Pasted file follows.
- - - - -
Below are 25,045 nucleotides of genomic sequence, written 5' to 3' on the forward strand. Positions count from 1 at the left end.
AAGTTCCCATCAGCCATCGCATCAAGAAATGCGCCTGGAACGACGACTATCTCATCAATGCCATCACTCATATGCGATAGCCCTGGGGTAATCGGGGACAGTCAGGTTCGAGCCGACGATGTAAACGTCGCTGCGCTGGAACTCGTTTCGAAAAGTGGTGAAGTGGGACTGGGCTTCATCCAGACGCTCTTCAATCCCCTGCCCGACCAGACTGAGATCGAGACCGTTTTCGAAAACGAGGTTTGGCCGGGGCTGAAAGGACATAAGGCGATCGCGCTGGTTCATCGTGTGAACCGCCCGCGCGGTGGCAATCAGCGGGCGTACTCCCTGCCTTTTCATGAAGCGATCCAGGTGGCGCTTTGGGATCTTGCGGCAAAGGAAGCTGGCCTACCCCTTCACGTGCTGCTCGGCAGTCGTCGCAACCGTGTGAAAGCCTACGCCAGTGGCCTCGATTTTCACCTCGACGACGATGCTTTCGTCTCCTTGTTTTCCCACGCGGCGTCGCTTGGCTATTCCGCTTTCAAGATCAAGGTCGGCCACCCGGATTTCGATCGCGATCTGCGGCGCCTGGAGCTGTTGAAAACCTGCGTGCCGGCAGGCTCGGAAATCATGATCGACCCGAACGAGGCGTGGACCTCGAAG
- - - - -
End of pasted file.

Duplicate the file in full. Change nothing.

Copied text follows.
Below are 25,045 nucleotides of genomic sequence, written 5' to 3' on the forward strand. Positions count from 1 at the left end.
AAGTTCCCATCAGCCATCGCATCAAGAAATGCGCCTGGAACGACGACTATCTCATCAATGCCATCACTCATATGCGATAGCCCTGGGGTAATCGGGGACAGTCAGGTTCGAGCCGACGATGTAAACGTCGCTGCGCTGGAACTCGTTTCGAAAAGTGGTGAAGTGGGACTGGGCTTCATCCAGACGCTCTTCAATCCCCTGCCCGACCAGACTGAGATCGAGACCGTTTTCGAAAACGAGGTTTGGCCGGGGCTGAAAGGACATAAGGCGATCGCGCTGGTTCATCGTGTGAACCGCCCGCGCGGTGGCAATCAGCGGGCGTACTCCCTGCCTTTTCATGAAGCGATCCAGGTGGCGCTTTGGGATCTTGCGGCAAAGGAAGCTGGCCTACCCCTTCACGTGCTGCTCGGCAGTCGTCGCAACCGTGTGAAAGCCTACGCCAGTGGCCTCGATTTTCACCTCGACGACGATGCTTTCGTCTCCTTGTTTTCCCACGCGGCGTCGCTTGGCTATTCCGCTTTCAAGATCAAGGTCGGCCACCCGGATTTCGATCGCGATCTGCGGCGCCTGGAGCTGTTGAAAACCTGCGTGCCGGCAGGCTCGGAAATCATGATCGACCCGAACGAGGCGTGGACCTCGAAG